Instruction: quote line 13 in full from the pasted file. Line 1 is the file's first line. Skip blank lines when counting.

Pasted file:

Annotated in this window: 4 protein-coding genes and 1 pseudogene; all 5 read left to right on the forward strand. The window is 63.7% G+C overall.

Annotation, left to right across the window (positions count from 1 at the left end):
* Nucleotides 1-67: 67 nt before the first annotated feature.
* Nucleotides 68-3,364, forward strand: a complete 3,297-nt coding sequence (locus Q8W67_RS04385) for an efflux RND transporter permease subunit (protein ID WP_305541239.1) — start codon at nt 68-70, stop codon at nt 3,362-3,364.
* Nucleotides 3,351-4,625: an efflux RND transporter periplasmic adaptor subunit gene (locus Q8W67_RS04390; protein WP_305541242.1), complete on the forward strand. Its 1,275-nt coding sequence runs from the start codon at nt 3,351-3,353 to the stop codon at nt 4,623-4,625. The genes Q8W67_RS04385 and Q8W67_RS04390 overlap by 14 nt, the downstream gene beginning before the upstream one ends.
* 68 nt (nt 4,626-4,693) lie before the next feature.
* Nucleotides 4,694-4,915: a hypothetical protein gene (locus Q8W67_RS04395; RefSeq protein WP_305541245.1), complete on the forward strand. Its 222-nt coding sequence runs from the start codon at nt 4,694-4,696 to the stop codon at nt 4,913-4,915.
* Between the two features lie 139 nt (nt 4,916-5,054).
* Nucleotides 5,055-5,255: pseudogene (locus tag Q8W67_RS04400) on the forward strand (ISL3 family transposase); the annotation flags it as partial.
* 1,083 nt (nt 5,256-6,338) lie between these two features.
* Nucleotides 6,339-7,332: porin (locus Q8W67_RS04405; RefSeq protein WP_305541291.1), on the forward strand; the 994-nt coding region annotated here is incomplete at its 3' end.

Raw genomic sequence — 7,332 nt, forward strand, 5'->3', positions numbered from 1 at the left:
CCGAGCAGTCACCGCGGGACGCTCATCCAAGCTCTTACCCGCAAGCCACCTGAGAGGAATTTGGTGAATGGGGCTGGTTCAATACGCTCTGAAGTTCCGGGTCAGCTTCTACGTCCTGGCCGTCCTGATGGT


CCGAGCAGTCACCGCGGGACGCTCATCCAAGCTCTTACCCGCAAGCCACCTGAGAGGAATTTGGTGAATGGGGCTGGTTCAATACGCTCTGAAGTTCCGGGTCAGCTTCTACGTCCTGGCCGTCCTGATGGT